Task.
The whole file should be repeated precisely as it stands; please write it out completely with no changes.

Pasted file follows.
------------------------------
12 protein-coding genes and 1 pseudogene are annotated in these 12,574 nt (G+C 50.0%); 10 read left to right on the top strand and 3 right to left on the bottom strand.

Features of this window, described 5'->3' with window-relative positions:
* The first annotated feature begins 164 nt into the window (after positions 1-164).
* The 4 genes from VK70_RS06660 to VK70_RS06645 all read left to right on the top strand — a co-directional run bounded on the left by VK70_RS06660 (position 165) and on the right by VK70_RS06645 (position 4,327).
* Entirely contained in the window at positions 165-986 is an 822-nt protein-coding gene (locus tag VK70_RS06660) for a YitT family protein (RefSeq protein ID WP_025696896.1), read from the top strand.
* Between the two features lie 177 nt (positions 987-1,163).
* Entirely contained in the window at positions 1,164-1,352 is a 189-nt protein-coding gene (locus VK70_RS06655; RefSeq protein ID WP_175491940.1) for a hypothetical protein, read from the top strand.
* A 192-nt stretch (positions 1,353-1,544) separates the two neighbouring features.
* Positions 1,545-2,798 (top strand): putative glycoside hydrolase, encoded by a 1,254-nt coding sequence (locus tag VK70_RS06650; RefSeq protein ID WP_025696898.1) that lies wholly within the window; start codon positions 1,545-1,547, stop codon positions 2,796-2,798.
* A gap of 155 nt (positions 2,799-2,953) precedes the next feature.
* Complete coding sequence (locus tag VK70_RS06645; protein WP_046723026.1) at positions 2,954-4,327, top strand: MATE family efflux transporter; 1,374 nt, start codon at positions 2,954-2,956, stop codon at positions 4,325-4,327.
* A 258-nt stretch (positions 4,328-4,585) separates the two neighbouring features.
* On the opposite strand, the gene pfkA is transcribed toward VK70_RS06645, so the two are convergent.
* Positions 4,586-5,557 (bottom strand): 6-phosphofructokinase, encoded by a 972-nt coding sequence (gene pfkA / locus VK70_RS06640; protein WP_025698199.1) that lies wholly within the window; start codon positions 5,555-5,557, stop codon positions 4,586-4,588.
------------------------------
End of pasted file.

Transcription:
12 protein-coding genes and 1 pseudogene are annotated in these 12,574 nt (G+C 50.0%); 10 read left to right on the top strand and 3 right to left on the bottom strand.

Features of this window, described 5'->3' with window-relative positions:
* The first annotated feature begins 164 nt into the window (after positions 1-164).
* The 4 genes from VK70_RS06660 to VK70_RS06645 all read left to right on the top strand — a co-directional run bounded on the left by VK70_RS06660 (position 165) and on the right by VK70_RS06645 (position 4,327).
* Entirely contained in the window at positions 165-986 is an 822-nt protein-coding gene (locus tag VK70_RS06660) for a YitT family protein (RefSeq protein ID WP_025696896.1), read from the top strand.
* Between the two features lie 177 nt (positions 987-1,163).
* Entirely contained in the window at positions 1,164-1,352 is a 189-nt protein-coding gene (locus VK70_RS06655; RefSeq protein ID WP_175491940.1) for a hypothetical protein, read from the top strand.
* A 192-nt stretch (positions 1,353-1,544) separates the two neighbouring features.
* Positions 1,545-2,798 (top strand): putative glycoside hydrolase, encoded by a 1,254-nt coding sequence (locus tag VK70_RS06650; RefSeq protein ID WP_025696898.1) that lies wholly within the window; start codon positions 1,545-1,547, stop codon positions 2,796-2,798.
* A gap of 155 nt (positions 2,799-2,953) precedes the next feature.
* Complete coding sequence (locus tag VK70_RS06645; protein WP_046723026.1) at positions 2,954-4,327, top strand: MATE family efflux transporter; 1,374 nt, start codon at positions 2,954-2,956, stop codon at positions 4,325-4,327.
* A 258-nt stretch (positions 4,328-4,585) separates the two neighbouring features.
* On the opposite strand, the gene pfkA is transcribed toward VK70_RS06645, so the two are convergent.
* Positions 4,586-5,557 (bottom strand): 6-phosphofructokinase, encoded by a 972-nt coding sequence (gene pfkA / locus VK70_RS06640; protein WP_025698199.1) that lies wholly within the window; start codon positions 5,555-5,557, stop codon positions 4,586-4,588.